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FHWA Noise Prediction Model
All traffic noise calculations in the Appalachian corridor H noise study were performed using FHWA and WVDOH approved models and methodology.

For most of the locations in the study area, traffic noise predictions were performed using the FHWA approved STAMINA 2.0 highway noise prediction modes, derived from the FHWA Highway Traffic noise Prediction Model (FHWA-FD-77-108.) The noise modeling accounted for such factors as soft/hard ground, elevated and depressed roadway sections, shielding from local terrain, traffic speed and hourly traffic volumes, including percentages of automobiles, medium trucks and heavy trucks.

The STAMINA 2.0 highway noise prediction model has been in use throughout the United States and Canada for many years and has been found to be quite accurate. When compared with actual measured noise levels, the model tend to predict levels equal to or slightly higher than the measured (0 to about 2 dB) when differences are averaged over several noise receptor sites.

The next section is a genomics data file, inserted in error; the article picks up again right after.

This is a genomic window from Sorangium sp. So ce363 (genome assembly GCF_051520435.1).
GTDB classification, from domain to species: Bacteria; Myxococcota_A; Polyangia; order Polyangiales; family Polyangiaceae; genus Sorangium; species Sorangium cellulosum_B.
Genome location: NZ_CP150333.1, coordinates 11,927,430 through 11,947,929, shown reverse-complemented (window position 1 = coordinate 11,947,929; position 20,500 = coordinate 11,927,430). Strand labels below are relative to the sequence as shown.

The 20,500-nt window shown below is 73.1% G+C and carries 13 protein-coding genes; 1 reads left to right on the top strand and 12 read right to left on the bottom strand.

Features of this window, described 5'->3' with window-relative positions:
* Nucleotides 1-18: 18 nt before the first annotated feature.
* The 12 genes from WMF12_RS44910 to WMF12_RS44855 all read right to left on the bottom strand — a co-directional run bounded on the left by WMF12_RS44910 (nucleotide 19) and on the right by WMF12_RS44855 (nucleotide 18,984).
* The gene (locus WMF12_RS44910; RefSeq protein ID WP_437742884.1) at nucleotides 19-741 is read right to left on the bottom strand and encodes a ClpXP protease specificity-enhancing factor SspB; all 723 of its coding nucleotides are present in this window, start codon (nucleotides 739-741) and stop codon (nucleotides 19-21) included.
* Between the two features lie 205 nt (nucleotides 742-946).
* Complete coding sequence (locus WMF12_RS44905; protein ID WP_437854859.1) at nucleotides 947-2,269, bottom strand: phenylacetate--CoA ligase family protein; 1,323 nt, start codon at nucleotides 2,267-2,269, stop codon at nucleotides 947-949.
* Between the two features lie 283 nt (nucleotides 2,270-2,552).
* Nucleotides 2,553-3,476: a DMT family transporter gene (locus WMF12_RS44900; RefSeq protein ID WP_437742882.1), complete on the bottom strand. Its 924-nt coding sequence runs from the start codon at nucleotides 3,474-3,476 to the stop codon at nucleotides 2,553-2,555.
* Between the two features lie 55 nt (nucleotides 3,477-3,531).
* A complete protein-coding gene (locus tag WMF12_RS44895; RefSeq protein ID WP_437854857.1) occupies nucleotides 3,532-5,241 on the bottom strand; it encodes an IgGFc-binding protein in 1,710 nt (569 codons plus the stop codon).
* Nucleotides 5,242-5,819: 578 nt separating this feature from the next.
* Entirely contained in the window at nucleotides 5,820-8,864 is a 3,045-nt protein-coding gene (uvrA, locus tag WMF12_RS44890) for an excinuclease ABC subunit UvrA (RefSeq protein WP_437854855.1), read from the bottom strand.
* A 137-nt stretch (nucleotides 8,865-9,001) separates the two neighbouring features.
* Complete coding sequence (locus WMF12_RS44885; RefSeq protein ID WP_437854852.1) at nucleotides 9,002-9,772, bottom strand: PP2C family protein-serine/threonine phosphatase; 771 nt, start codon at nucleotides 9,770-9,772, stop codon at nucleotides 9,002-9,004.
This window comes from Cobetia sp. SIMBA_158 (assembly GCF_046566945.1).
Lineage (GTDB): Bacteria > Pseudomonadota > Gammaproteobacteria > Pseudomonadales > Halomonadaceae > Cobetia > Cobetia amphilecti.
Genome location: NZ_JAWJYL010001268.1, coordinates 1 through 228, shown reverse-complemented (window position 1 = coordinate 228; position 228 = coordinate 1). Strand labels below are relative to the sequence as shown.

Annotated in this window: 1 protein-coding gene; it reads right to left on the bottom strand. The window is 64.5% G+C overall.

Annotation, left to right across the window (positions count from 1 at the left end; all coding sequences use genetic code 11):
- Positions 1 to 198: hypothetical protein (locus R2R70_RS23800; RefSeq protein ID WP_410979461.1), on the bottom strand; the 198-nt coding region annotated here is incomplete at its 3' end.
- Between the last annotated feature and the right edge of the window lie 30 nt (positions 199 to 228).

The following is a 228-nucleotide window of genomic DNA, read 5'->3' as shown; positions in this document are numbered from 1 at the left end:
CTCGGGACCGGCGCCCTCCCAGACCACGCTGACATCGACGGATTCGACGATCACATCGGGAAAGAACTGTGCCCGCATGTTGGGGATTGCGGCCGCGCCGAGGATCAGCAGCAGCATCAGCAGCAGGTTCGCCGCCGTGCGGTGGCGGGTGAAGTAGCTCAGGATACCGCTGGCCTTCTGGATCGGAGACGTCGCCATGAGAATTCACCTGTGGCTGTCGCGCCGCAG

In 1998, the FHWA released its new generation of highway traffic noise prediction modeling called the Traffic Noise Model or TNM. TNM is entirely new, state-of-the-art, computer program that uses advances in personal computer hardware and software to improve upon the accuracy and modeling of traffic-generated highway noises. TNM is designed to eventually replace the FHWA's prior pair of computer programs, STAMINA 2.0/OPTIMA. TNM has the ability to model both constant and interrupted traffic flows. It can also account for the effect of roadway grades on vehicle acceleration and the deceleration of heavy trucks on highway upgrades. TNM takes into account such factors as atmospheric absorption, sound divergence, acoustical characteristics, the type and topography of the intervening ground, rows of buildings and areas of vegetation when modeling.

The TNM 1.0a has also been used to model the effects of traffic noise from the proposed Appalachian Corridor H highway system. The avoidance alternative for the Middle South Bend Valley Rural Historic District and U.S. Route 220 within the historic district were both examined using the TNM 1.0a computer program.
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